Why Consider Bankruptcy If You Can Make Your Minimum Payments?

12 Apr Why Consider Bankruptcy If You Can Make Your Minimum Payments?

Many people call and say they aren’t really sure if they should be talking to a bankruptcy lawyer since they are making all their monthly payments on time, and their credit rating is good.

If you are making payments and have good credit, that doesn’t mean that bankruptcy is not an option for you. If you are not able to pay more than the minimum payments, it could be a long time before you are ever able to get out of debt and it will take a lot of hard work.

Bankruptcy can help to make the goal of a debt free life possible.

First, look at whether or not you really could pay off the debt you owe over a reasonable period of time. Make a budget for your living expenses, and see what is left over. If you calculate what it would take to pay back your debts over that period and you know you can’t possibly do that, then you should at least consider bankruptcy. For example, that period might be five years, which is a typical length of debt management programs. That length of time might not suit your situation.

Think about your life in the next few years and where you will be.

  • What do you want to accomplish financially in that time period?
  • Are you young?
  • Do you have, or are you thinking of starting a family?
  • Can you support your family and pay off the debt?
  • Are you ill, and facing medical expenses?
  • Will you be able to pay for your medical bills and pay off your debts?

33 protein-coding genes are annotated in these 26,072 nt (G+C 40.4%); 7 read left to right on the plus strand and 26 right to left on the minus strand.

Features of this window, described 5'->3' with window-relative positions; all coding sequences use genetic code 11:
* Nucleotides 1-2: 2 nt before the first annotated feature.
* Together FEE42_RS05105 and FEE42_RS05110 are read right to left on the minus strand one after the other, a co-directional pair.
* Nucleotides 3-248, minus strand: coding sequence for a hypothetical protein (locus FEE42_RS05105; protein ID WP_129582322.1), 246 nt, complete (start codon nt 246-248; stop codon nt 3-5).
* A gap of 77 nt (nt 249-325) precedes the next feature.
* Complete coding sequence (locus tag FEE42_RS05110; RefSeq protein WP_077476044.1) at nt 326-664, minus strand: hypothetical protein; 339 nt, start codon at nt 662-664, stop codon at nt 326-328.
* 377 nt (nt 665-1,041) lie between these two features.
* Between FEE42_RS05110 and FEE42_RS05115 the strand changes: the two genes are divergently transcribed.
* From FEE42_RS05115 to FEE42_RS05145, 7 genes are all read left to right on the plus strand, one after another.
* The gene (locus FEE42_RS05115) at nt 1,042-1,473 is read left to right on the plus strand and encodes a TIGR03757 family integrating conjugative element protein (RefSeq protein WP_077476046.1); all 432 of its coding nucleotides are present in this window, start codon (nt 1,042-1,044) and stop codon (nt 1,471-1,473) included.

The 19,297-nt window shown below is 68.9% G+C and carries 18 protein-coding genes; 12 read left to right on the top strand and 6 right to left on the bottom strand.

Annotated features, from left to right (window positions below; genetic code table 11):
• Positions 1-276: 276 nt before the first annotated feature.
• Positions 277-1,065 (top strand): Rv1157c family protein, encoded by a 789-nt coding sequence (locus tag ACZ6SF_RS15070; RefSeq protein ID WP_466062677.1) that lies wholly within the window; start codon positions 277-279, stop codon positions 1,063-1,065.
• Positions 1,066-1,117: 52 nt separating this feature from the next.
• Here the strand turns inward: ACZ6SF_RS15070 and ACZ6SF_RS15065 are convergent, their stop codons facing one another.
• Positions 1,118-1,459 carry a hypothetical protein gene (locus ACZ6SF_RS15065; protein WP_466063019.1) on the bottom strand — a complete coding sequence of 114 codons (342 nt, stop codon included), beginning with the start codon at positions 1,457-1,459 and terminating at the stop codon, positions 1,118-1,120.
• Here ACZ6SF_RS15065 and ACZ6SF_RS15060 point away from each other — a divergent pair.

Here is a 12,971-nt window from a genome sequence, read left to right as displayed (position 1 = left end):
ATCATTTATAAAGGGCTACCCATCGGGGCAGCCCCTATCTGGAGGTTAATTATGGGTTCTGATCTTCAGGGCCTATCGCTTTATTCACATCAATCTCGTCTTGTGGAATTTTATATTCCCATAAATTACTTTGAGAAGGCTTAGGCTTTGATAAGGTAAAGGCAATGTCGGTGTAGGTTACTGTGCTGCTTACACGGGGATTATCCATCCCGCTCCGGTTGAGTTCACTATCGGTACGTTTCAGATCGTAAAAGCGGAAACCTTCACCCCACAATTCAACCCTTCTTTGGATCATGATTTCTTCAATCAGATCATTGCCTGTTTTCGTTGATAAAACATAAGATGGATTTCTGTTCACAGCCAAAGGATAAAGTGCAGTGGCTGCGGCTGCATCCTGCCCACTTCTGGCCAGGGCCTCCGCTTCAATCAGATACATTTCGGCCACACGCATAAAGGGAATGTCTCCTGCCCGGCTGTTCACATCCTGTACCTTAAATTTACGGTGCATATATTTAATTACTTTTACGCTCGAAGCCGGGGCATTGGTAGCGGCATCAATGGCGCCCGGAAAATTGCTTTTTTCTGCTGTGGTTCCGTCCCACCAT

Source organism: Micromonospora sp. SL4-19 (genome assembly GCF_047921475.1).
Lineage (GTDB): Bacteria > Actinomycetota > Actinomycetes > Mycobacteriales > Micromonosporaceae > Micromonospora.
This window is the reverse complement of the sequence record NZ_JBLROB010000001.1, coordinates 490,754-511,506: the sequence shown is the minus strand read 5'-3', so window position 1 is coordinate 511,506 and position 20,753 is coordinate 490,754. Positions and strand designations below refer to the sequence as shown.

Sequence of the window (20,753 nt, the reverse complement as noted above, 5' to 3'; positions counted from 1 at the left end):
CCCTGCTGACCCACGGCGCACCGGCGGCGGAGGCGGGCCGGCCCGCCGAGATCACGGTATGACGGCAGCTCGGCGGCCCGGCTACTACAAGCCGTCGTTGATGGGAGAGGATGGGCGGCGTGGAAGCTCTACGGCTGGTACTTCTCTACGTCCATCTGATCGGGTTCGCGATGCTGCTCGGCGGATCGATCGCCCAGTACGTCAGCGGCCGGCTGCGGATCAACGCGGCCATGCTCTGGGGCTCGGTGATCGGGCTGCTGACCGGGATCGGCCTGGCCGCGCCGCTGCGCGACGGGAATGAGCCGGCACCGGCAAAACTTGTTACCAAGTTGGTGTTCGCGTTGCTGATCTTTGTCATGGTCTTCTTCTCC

• Do you want to buy a house?
  • Could you save up for a down payment?
  • Are you older or about to retire?
  • Will you be able to work long enough to pay off your debts, and if so, will you be able to save up for your retirement too?
  • Will you be able to live on your retirement or social security if you aren’t able to save any more money?

Bankruptcy can help people get back on their feet, either by eliminating unsecured debts in a relatively fast time (Chapter 7) for those who really don’t have money left over after payment of necessary living expenses, or by setting up a 3-5 year repayment plan (Chapter 13) that you can afford.

Sometimes a reputable debt management program is a good alternative to Chapter 13, but if you seek the advice of a bankruptcy attorney she will normally tell you if she thinks that is a good option for you. The thing to look at and consider is not whether or not you can make the monthly payments on your bills, but whether or not you can pay off the debt in a reasonable amount of time. If you go through your life carrying the same debt, never paying it off, but making the monthly payments and then running it back up, you will pay several times the amount you owe in interest and never get out of debt.

see also: Bankruptcy Can Help You Find A Debt Free Life

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Concentrating in Consumer Bankruptcy Law since 1988; Wake Forest Law School JD 1987 Law Office of Susanne M. Robicsek since 1993, Law Clerk to Judge Rufus Reynolds, US Bankruptcy Judge for Middle District of NC; Burns Price & Arneke, PA, David Badger and Associates, PA.

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